The next day started early as usual. at 5:30 am we boarded the bus and our journey started to the border. After a day traveling and countless police and bus weight checks we arrived at the border. There the bus staff told us that this is the final station and tomorrow! a bus will continue to Lusaka. That was of course great news for us because we've planned to just cross the border and driver over night in Zambia. After a night sleeping on the bus seats of a old, wrecked down bus, we had to wait the whole next day after the border at the Zambian side to continue our journey. Finally at 6:30pm we could continue. After getting stuck in a mud hole we really arrived in the early morning in Lusaka. From there we had for the first time luck and found immediately a connecting bus to Livingstone (7.5h)

Livingstone (Victoria Falls)

The Victoria falls are the main attraction of Zambia besides of the wildlife. It is a big tourist hub and many activities are offered for the adventurous tourists like rafting, bungee jumping or even a booze cruise. The falls have now high water and everything is covered under a water spray. It's almost impossible to see the bottom of the falls. The best thing was that there is also a bridge connecting Zambia and Zimbabwe that could be entered for free! Everything else was quite heavily priced. The good months to visit are from June to October when the water level is low.

The end is near!

Today morning we arrived after a 16h travel from Livingstone in Windhoek, Namibia. It is a drastic change here from what we have seen in Africa. It seems to be a perfect, safe and tidy place to live. Namibia was a former German colony and the influence can even now been seen everywhere. German street names, food, cars...
This will be our last major stay in an African country. We plan to go tomorrow to Swakopmund and Walvisbaai to enjoy time at the port and with some fun activities. After that we plan to visit the oldest desert in the World with its well known red sand dunes. Maybe we also take this time a own car. Let's see!

At the end of next week we want to continue to our final stop in Cape Town. There we will board our plane back on the 1st of April and arrive on the 2nd back in Austria.

Sunday, 15 March 2009

Travel Update

After a week traveling mostly in a bus we continue on traveling to our next destination Windhoek/Namibia. We are currently in Livingstone and yesterday we've visited the Victoria falls. In less then an hour we board the next bus to Namibia and it takes at least 18h to get to our destination.

After Namibia only South Africa is on our agenda. There we will spend our final days in Cape Town and on April 1st we'll be back on the way home to Austria

Sunday, 8 March 2009


It's time for a vacation on our trip through Africa. A perfect place is the island of Zanzibar just 70km before Dar Es Salaam. Ferries are connecting the island with the mainland and it takes around 1.5h for the ride. Stone Town is the biggest city and very picturesque. It is built in colonial style.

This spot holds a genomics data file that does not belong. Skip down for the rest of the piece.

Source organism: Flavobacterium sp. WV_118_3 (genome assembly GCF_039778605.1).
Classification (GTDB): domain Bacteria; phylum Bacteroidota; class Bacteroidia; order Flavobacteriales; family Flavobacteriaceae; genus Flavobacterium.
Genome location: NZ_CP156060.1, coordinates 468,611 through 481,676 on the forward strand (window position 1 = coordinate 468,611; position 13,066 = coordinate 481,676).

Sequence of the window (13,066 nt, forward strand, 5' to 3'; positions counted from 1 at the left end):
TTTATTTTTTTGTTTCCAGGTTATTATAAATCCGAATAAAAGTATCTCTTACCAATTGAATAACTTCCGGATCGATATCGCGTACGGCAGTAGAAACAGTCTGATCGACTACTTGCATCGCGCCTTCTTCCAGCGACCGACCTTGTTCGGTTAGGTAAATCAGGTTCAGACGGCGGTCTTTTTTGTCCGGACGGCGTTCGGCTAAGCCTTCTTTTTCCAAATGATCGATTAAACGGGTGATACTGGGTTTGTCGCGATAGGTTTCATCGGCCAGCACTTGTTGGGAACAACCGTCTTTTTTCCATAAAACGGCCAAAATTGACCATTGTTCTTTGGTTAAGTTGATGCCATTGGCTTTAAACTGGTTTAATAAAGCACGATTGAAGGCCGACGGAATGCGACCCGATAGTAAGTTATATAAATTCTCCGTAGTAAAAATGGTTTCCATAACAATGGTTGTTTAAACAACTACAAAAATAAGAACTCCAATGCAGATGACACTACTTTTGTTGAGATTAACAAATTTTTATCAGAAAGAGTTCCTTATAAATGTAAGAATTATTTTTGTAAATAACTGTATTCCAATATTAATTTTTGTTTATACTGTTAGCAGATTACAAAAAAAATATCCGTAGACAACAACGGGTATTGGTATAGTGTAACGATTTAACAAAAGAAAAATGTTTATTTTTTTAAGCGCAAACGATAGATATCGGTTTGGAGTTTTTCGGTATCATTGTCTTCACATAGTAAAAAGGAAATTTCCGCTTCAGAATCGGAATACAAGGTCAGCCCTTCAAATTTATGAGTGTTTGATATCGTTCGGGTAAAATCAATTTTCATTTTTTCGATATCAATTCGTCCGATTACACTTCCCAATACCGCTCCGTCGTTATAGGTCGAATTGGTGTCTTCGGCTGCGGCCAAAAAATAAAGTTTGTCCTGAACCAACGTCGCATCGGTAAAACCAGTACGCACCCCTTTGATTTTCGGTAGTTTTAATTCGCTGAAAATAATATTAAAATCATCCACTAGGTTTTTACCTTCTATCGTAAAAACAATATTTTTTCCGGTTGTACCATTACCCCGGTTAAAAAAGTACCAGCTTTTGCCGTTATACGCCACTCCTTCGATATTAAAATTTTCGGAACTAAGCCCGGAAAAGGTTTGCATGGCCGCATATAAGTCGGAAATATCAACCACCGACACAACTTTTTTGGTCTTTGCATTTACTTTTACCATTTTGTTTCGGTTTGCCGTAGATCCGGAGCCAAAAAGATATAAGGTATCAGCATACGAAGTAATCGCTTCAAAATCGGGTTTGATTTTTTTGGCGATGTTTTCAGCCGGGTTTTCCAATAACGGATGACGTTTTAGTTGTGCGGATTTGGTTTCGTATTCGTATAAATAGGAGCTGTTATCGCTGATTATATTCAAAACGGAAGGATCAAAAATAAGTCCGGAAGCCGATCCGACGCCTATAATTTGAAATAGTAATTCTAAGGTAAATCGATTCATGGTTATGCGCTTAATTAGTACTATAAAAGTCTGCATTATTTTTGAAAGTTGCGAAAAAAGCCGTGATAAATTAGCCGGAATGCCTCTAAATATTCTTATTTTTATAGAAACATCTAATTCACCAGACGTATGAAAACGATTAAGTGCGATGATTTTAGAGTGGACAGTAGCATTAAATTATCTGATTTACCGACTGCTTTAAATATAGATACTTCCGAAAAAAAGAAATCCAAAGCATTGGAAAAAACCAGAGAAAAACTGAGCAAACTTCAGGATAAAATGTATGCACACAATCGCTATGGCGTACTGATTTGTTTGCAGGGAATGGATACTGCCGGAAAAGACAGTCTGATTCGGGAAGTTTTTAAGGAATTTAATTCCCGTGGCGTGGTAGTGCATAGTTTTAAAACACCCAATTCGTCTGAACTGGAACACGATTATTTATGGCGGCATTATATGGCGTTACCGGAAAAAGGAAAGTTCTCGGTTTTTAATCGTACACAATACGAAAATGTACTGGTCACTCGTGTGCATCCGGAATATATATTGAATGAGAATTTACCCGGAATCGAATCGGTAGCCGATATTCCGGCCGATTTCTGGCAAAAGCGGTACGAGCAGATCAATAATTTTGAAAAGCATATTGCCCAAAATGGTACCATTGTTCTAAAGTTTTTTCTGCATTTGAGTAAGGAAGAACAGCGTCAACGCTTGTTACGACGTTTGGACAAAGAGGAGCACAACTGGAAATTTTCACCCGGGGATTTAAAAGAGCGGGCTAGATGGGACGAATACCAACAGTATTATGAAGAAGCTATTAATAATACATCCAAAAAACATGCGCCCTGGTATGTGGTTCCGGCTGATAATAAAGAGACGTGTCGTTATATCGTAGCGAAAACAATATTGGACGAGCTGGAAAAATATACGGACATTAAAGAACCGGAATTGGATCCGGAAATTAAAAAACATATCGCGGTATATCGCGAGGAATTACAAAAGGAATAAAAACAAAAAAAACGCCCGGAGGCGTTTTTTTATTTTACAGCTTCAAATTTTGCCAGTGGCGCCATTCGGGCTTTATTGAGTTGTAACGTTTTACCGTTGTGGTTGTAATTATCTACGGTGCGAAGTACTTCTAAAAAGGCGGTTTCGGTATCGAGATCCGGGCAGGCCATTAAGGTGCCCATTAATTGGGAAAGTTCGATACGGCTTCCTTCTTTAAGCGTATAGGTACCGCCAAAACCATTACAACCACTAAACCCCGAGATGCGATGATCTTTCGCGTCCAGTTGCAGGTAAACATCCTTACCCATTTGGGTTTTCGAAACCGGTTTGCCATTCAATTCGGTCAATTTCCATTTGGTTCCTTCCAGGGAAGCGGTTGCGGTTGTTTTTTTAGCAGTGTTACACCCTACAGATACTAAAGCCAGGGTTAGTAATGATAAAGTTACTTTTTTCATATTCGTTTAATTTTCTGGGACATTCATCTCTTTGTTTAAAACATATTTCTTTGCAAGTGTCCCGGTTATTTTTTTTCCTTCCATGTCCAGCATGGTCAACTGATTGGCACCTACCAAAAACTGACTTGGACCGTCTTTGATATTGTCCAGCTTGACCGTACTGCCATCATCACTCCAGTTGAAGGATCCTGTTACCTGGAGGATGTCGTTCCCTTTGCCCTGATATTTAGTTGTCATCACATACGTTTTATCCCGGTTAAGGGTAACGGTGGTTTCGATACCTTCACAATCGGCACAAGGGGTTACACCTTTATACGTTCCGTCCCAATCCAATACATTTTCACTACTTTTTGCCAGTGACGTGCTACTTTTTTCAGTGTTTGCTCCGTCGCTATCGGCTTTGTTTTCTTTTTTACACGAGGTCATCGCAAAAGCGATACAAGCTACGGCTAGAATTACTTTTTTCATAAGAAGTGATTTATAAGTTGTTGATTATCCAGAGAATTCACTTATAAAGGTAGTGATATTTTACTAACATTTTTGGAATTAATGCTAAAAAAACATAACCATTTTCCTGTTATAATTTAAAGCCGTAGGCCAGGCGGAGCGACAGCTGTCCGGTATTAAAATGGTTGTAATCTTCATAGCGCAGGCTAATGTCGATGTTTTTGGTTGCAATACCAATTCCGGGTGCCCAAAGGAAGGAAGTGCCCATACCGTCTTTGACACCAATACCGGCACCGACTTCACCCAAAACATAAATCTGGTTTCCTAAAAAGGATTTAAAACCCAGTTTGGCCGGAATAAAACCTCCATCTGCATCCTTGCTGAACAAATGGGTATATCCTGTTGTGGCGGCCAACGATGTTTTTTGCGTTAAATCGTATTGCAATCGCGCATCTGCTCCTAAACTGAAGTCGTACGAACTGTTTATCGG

Nungwi, the village where we stay, is located in the north. The island reminds me a lot of Bali. A lot of palm trees, fruits, warm climate and relaxed people. The beaches are white and the sea is turquoise and blue. The tourists are mainly from America, northern and southern Europe. Many locals can speak Italian because they seem to come here in high numbers for a long time. We are here also very close to the rain season. Big rain is expected in two weeks and it is already very humid and hot. Beside of the romantic beach life there are also many bars and restaurant offering sea food and Italian dishes. At the local bars the music of choice is reggae. It's also easy too get enough supply for body and mind ;)

Coming up

In one or two days we'll leave Zanzibar for good and head to the Victoria falls in Zambia/Zimbabwe. The bus ride is expected to take at least 24 hours and will stay one or two days at the falls. At the moment the Victoria falls are reaching a peak in the water flow and that means a lot of spray and mist. We expect to get we when we come close to the falls.
Unfortunately I have to spare out swimming at the top of the falls at the famous devils swimming pool. Too much water goes now over the edge and it's not even worth a thought of swimming there now.

Friday, 6 March 2009

Pictures Uploaded!!

Finally I've got the picture gallery today up to date. All recent pictures are online and it just took a whole afternoon. In the next few days I'll update the captions and then all work is done.

Comming Up: Zanzibar

It's finally time for swimming! Tomorrow I plan to follow Edith and Walter to Zanzibar. They are right now on the way to the north of Zanzibar where the fine beaches are. In central Africa we didn't have an opportunity to go swimming because of the little fellows in the water (worms, bacteria etc.). As of the begin of the rain season it's now very humid in Dar Es Salaam (>90%) and at night around 30C. There are ferries leaving to Zanzibar every few hours starting at 7:15 at the morning. The ride takes 1,5h for 70km and costs around 35US$

Next week we will travel together to Zambia and visit the Victoria falls. Our first travel option with the train didn't work out because it's too expensive and I had too much trouble with staff and hawkers at the central train station in Dar Es Salaam. The next decision is between bus and plane. After Victoria falls (Livingstone) we will proceed to Namibia where I'm really looking forward to see the red sand dunes.

The end of our journey is also very near. We start now to check flights back to Austria at the end of March. I'll be really happy to have then a "normal" Internet again